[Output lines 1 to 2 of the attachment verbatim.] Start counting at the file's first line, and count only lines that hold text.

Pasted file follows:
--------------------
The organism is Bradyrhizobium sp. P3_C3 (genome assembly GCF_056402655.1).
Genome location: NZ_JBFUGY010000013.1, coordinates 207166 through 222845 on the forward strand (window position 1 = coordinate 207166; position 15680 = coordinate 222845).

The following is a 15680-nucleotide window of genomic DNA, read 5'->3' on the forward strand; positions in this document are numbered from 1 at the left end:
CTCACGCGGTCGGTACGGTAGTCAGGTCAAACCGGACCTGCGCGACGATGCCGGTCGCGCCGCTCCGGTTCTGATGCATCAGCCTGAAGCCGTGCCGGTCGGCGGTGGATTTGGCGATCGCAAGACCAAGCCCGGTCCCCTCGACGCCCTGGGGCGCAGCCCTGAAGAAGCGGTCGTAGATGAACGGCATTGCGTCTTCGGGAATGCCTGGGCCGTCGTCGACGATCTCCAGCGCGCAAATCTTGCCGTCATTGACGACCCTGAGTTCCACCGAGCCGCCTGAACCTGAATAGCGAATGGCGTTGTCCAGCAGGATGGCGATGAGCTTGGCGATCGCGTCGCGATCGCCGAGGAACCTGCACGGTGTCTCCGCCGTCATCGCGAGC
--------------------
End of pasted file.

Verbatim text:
The organism is Bradyrhizobium sp. P3_C3 (genome assembly GCF_056402655.1).
Genome location: NZ_JBFUGY010000013.1, coordinates 207166 through 222845 on the forward strand (window position 1 = coordinate 207166; position 15680 = coordinate 222845).